Troubleshoot Engine

Solving the Puzzle: Why My Car Starts Slowly When Hot

car sluggish to start when hot

As a general rule, if your car is sluggish to start when it is hot, it is usually caused by a problem with one of the following; the starter motor, the battery, the battery cables or the engine coolant temperature sensor.

The engine and its auxiliary components are designed to operate across a range of temperatures. It’s not uncommon for a cold car to struggle when starting and this is fairly easy to troubleshoot.

If however, your vehicle is struggling to start when it is hot, the source of the problem can be more difficult to pinpoint if you don’t know where to start.

5 reasons why your car is sluggish to start when it’s hot

If your vehicle is struggling to start again after you have driven it, the most obvious thing to check first is the battery. Modern batteries should be able to restart a car multiple times without being recharged fully. So if you start your car and drive a short distance then you should have no problem restarting it, assuming the battery is in good condition.

However, most of the time the problem is not with the battery, especially if it is an older, higher mileage vehicle.

Some older vehicles can struggle to restart after they have been driven and have warmed up. This problem is usually unique to higher mileage vehicles because, over time, electrical components and wiring can become less capable of operating and carrying electrical current when they are hot.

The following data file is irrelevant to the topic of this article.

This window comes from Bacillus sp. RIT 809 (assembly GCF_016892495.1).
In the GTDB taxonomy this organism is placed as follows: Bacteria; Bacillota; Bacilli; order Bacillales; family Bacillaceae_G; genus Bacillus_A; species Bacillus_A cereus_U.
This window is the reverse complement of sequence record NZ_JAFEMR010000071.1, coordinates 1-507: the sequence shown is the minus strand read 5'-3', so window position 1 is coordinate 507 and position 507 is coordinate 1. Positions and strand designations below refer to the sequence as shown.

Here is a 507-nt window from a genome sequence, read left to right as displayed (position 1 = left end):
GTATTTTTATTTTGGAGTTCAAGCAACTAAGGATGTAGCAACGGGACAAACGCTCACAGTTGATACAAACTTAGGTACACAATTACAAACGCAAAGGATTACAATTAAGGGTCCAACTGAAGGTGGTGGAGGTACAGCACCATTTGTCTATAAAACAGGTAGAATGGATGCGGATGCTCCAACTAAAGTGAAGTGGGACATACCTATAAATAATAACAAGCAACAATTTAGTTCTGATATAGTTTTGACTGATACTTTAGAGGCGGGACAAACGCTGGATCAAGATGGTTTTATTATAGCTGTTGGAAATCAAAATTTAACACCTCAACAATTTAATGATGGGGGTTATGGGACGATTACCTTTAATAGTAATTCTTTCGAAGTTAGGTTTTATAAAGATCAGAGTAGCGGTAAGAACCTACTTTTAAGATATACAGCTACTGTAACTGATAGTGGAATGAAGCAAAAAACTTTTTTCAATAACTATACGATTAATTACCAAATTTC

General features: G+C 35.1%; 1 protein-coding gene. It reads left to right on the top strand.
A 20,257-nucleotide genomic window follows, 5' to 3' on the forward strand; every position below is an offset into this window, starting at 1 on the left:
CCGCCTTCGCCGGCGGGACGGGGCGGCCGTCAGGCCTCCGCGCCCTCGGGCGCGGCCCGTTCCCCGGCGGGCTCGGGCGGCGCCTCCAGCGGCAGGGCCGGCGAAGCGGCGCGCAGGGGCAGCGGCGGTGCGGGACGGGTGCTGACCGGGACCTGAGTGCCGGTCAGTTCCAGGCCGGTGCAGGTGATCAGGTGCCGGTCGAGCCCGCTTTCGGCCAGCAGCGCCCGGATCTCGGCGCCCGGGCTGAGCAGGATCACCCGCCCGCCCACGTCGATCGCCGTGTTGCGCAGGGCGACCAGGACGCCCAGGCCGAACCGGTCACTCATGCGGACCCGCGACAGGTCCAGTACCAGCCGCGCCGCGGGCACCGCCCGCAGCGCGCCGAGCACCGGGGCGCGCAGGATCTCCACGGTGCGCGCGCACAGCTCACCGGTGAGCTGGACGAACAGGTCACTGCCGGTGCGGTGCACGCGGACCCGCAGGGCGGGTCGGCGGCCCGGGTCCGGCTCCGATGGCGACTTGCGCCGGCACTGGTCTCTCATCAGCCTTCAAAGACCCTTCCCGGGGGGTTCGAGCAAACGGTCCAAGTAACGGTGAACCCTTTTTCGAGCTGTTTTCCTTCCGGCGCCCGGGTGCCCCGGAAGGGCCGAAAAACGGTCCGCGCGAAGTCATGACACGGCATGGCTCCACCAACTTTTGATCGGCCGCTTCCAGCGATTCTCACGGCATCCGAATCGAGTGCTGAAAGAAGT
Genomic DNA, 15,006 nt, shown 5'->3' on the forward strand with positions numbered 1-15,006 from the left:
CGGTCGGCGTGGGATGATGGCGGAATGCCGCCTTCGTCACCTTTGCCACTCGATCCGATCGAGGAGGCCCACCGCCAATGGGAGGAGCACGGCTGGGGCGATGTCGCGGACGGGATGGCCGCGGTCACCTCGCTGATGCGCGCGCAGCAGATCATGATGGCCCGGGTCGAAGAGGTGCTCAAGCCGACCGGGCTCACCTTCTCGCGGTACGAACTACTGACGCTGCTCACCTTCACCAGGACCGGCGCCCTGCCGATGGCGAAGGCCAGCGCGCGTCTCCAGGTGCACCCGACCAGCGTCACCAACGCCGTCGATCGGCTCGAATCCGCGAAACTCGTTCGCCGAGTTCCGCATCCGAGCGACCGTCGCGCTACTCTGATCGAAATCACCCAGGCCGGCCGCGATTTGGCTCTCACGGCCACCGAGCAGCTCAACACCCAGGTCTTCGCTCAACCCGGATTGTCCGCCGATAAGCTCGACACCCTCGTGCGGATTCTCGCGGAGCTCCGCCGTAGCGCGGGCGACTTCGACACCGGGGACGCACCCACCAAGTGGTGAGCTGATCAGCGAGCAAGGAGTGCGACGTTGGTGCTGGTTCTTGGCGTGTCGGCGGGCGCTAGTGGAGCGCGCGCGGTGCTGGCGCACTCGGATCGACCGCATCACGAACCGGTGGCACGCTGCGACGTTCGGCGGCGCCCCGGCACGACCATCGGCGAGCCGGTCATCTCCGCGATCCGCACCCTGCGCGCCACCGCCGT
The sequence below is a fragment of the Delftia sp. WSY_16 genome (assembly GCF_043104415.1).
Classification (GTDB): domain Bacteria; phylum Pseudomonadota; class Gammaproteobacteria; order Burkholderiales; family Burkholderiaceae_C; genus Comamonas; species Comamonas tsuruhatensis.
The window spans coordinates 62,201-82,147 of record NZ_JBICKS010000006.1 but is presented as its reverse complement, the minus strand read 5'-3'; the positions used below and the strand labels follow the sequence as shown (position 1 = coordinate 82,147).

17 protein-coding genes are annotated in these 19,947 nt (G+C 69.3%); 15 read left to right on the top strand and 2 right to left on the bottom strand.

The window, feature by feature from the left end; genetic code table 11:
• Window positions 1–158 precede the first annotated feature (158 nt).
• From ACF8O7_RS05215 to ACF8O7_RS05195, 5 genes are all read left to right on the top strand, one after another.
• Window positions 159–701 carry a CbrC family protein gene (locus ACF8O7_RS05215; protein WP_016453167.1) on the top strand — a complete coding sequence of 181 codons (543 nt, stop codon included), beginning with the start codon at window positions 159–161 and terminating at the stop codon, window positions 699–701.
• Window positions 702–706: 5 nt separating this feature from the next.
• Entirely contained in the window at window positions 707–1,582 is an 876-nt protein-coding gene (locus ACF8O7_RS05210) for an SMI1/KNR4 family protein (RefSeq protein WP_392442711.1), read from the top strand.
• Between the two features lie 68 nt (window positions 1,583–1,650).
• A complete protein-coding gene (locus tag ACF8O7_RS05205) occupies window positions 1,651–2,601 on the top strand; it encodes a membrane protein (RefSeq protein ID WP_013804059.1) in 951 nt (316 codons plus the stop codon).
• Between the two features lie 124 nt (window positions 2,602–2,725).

Here are a few of the most common reasons why your car is slow to start when it is warm.

Reason 1. A bad starter motor

The most common reason for your car to struggle when starting hot is because of a bad starter motor.

The starter motor is usually buried deep within the engine bay, bolted to the engine block where it must tolerate extreme heat. This heat will eventually have a negative impact on the starter motor, as it dries out the internal lubricants that help to keep the starter motor operating reliably. Over time, the components within the starter can corrode because of a loss of lubrication and grease.

The starter motor works by powering the starter solenoid allowing it to generate a magnetic field. This magnetic force moves the inner core and closes the contacts that power the high-current switch, thus engaging the starter motor with the flywheel and generating enough force to start the engine.

If the inside of the starter motor is dried out and sticky, then the starter solenoid may not be able to easily activate the starter and move the bendix so that it engages with the flywheel. This can then prove to be more difficult when the starter is hot and its internal components have expanded.

Reason 2. A bad battery

Another common cause of a car that won’t easily restart when hot, is a bad battery. Modern batteries usually have a high cold cranking amperage available to start the engine. There is usually enough power in a fully charged battery to restart a car multiple times without recharging it.

If however, the battery is not charging properly when the vehicle is driven, then it will be difficult to restart the engine. This usually has less to do with the car being hot and more to do with the battery not holding a charge or recharging fully.

It may appear that the problem starting the car is related to it being warmed up, when in fact it is just a battery that is no longer powerful enough to restart the engine.

Reason 3. Worn battery cables